INTERPOL: Lack of international laws, resources hurts cybercrime fight

INTERPOL chief sees Anonymous bust as model for future cybercrime fight teamwork

INTERPOL Noble
INTERPOL's chief today said that a lack of anti-cybercrime laws and resources to fight the scourge is damaging other countries around the globe's ability to fight cybercrimes.

With cybercrime not even officially recognized in many countries, INTERPOL Secretary General Ronald Noble cited how terrorists of the cyber age can exploit advanced technologies, such as the terrorists behind the 2008 Mumbai attacks who used encrypted communications via mobile devices to coordinate their attacks.

Related: From Anonymous to Hackerazzi: The year in security mischief-making

"Even though a real breakthrough in fighting cybercrime might be possible once a substantial number of countries have updated their legislation and when more countries devote resources for police to develop greater technical expertise, INTERPOL and the world cannot wait for such an idyllic situation," Noble said. "Until countries update their national legislations and agree to develop a legal framework to facilitate international cybercrime investigations, police will therefore need to remain creative in working with their colleagues from abroad."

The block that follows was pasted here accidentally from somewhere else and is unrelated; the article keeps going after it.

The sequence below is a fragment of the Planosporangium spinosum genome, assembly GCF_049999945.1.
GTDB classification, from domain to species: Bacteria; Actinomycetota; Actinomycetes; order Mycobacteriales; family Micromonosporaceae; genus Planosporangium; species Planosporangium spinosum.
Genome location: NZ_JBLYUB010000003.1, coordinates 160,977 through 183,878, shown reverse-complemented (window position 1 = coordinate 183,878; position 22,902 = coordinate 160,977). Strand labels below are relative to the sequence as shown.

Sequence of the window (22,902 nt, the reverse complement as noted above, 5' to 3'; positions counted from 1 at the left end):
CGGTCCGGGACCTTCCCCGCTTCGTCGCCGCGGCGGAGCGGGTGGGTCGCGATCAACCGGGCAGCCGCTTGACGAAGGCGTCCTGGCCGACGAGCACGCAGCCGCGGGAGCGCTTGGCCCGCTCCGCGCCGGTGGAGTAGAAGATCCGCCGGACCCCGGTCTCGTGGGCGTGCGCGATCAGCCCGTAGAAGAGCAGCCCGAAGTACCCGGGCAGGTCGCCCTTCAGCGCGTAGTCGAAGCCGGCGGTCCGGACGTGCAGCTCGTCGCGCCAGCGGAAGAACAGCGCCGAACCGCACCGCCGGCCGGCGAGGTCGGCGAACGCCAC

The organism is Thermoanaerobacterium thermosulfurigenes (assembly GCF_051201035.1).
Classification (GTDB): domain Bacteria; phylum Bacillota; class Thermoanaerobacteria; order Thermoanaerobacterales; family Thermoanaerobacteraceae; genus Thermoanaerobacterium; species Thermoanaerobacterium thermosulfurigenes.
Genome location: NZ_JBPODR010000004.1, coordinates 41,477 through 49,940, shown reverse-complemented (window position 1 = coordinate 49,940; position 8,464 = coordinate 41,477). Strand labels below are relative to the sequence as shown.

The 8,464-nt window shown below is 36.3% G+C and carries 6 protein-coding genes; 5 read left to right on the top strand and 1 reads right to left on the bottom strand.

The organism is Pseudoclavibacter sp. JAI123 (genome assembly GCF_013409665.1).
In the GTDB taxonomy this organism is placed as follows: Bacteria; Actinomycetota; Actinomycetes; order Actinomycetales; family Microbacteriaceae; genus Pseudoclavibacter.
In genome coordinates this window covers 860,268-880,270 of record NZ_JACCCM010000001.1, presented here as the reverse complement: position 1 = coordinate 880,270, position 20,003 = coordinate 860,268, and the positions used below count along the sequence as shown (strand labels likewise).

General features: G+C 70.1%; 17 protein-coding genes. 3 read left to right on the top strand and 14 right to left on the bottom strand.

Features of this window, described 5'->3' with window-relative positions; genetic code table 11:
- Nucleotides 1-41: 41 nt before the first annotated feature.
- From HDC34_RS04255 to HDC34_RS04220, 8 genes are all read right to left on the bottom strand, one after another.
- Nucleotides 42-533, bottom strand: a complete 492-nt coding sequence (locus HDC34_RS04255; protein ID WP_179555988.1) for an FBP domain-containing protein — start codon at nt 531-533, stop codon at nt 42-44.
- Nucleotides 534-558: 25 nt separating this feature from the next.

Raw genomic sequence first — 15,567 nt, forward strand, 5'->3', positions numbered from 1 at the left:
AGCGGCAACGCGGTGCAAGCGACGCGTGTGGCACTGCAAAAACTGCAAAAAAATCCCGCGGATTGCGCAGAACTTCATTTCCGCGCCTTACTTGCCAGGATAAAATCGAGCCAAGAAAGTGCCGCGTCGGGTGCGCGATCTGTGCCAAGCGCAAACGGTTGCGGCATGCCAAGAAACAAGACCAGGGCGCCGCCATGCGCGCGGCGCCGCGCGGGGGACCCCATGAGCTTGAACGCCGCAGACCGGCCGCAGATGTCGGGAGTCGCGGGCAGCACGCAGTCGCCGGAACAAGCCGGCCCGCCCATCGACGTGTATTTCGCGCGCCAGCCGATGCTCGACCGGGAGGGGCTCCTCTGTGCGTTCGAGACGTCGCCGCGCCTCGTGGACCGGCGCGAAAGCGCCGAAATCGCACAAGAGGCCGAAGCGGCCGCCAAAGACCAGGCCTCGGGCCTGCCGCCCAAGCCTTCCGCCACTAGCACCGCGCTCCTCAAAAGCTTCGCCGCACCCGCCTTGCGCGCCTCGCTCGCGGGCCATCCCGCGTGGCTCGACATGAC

Noble said INTERPOL is working with its 190 member countries for a coordinated approach in targeting cybercriminals, as highlighted by the recent INTERPOL-coordinated Operation Unmask in South America and Europe against the hacktivist group Anonymous, which has threatened to shut down the Internet on Saturday March 31 as a form of protest, Noble said.

Noble said in order to overcome legal hurdles involved with Operation Unmask, INTERPO went directly to prosecutors in the countries concerned to ensure that available evidence would be admissible in court. This plan allowed for the shared information to be included in the ongoing investigations.  To date, 31 persons have been arrested since the launch of the Operation Unmask in February, with hundreds of items of IT equipment and mobile phones seized, as well as payment cards and cash, Noble stated.

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